Former Duke football player Derrick Lee filed a class-action lawsuit against the University, the ACC and the NCAA Wednesday, claiming the defendants were negligent in dealing with players' head injuries.
Lee's lawsuit was one of four similar suits filed Wednesday by law firm Edelson PC in district courts across the country for players asserting that they still suffer from the effects of concussions that occurred during their college football careers. The three other suits filed Wednesday were filed on behalf of players from Ohio State, Tennessee and Michigan.
"Defendants Duke, the ACC and the NCAA have kept their players and the public in the dark about an epidemic that was slowly killing their athletes," states the filing for Lee's lawsuit, which can be fully viewed below.
Michael Schoenfeld, vice president for public affairs and government relations, declined to comment until the suit could be reviewed more thoroughly.
Edelson PC filed six similar lawsuits on behalf of players from Penn State, Vanderbilt, Auburn, Georgia, Oregon and Utah last month.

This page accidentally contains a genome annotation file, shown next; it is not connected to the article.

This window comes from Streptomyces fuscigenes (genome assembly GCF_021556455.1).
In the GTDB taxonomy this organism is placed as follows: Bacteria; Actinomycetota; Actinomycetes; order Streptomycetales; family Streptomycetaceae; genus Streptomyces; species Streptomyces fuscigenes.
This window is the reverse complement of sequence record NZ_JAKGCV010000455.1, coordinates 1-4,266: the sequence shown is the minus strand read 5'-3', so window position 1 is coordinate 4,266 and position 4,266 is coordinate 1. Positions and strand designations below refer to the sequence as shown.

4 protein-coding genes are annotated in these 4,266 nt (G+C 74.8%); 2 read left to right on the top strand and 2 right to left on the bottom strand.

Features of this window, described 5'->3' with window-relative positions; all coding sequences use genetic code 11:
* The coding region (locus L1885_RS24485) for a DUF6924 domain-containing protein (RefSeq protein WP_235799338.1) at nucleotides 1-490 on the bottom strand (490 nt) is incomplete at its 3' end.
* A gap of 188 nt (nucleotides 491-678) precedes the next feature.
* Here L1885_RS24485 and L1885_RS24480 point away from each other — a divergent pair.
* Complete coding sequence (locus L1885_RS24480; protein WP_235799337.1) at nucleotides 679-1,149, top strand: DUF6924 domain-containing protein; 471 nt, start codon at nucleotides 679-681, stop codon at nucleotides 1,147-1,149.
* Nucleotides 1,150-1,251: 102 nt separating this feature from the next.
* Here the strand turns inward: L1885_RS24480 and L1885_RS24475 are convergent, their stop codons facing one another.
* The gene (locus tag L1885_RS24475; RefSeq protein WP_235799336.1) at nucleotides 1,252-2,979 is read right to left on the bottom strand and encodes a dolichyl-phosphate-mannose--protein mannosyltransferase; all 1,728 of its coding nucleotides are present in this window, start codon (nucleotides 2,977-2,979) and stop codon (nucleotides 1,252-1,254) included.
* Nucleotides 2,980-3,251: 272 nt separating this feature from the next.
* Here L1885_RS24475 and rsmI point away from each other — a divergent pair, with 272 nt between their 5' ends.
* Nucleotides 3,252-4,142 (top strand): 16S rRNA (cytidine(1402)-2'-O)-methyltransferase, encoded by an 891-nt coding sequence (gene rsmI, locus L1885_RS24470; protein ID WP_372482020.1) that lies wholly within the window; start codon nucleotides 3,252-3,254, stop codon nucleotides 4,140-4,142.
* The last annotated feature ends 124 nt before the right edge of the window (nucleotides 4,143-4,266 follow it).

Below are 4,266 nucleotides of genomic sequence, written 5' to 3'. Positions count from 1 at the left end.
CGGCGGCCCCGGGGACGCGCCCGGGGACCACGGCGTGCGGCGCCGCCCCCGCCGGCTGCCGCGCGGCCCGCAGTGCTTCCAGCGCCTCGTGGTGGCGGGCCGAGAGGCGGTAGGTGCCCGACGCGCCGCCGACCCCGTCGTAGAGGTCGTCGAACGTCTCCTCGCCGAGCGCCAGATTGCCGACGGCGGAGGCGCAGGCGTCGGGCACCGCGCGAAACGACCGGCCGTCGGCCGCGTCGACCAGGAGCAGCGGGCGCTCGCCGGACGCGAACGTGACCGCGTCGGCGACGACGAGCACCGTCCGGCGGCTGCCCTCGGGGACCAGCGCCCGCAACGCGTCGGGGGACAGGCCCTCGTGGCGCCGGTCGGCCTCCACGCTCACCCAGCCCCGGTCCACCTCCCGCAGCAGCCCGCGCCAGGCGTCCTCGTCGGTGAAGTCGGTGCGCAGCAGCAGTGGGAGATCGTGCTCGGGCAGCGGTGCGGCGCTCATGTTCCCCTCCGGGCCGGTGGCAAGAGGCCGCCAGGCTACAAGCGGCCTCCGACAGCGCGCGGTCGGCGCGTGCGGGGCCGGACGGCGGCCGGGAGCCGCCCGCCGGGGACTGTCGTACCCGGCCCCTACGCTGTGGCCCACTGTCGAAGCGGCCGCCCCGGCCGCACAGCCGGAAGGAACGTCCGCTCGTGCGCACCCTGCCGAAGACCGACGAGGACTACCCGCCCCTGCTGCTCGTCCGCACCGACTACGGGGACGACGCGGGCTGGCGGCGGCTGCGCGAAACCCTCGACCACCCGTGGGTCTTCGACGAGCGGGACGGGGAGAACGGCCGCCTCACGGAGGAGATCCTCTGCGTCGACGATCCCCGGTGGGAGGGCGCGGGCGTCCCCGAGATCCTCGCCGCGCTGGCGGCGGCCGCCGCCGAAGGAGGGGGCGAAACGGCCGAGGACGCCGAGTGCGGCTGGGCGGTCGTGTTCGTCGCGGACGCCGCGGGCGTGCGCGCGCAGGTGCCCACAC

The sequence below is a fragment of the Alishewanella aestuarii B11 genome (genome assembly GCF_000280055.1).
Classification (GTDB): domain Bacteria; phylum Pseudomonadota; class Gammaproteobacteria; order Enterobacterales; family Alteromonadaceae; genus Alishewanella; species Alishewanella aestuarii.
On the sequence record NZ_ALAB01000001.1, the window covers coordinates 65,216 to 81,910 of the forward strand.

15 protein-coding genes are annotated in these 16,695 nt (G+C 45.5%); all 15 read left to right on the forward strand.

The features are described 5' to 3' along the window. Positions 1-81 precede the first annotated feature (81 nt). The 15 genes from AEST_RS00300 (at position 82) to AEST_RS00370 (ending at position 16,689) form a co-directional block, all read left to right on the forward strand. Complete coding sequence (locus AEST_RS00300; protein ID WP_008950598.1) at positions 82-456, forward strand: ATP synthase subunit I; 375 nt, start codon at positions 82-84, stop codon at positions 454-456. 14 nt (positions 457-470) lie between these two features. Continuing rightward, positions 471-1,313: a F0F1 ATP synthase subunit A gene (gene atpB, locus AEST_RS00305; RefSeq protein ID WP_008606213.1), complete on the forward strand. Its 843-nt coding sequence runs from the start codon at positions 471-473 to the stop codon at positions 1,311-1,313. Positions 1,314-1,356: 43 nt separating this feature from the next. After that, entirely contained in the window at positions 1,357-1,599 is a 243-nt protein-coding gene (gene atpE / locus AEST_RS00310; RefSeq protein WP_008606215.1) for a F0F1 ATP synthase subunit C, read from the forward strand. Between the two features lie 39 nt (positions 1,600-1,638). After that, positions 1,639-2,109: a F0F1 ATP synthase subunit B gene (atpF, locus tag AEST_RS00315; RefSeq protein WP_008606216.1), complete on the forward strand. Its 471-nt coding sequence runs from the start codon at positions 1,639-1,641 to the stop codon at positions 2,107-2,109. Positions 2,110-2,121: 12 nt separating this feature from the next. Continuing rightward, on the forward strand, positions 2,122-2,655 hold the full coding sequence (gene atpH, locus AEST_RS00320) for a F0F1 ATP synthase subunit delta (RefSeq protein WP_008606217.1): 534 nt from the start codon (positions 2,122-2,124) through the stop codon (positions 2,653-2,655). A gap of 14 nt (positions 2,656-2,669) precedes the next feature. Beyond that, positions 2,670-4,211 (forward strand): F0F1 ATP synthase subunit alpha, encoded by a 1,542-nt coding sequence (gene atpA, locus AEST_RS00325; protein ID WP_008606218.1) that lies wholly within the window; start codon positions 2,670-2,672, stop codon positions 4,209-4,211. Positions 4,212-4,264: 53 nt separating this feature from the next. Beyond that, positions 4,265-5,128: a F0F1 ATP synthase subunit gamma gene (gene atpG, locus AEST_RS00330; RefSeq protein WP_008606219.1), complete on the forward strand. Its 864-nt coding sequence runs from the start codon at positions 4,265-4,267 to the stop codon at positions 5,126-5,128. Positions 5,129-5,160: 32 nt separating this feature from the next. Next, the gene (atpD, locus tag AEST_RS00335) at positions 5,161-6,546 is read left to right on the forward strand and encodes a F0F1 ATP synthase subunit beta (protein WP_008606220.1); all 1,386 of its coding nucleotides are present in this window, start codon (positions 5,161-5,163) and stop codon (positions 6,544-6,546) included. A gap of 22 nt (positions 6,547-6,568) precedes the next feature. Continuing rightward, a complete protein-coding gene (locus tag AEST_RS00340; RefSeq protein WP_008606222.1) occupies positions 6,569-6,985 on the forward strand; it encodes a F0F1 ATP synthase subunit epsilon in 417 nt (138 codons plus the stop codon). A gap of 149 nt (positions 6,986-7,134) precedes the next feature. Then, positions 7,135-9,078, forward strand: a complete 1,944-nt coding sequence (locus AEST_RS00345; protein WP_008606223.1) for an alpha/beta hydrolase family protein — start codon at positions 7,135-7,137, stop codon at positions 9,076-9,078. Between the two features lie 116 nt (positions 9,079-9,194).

Lee—who played for the Blue Devils from 1998 to 2003—alleges that Duke, the ACC and the NCAA failed to implement guidelines to prevent repeated head injuries, protocols to manage concussions and procedures to educate players about the risks associated with playing before 2010, despite knowing about the dangers for several years.
Lee's class-action lawsuit was filed on behalf of all Duke football players from 1953 to 2010, the year in which the NCAA required schools to implement concussion management plans for all sports.
The lawsuit alleges that Lee suffered several concussions during his time as a college player that have affected him since he stopped playing football and notes that Duke coaches encouraged players to both suffer and inflict head injuries to help the football program and generate revenue.
The full lawsuit can be viewed below:
Check back for updates on this developing story.
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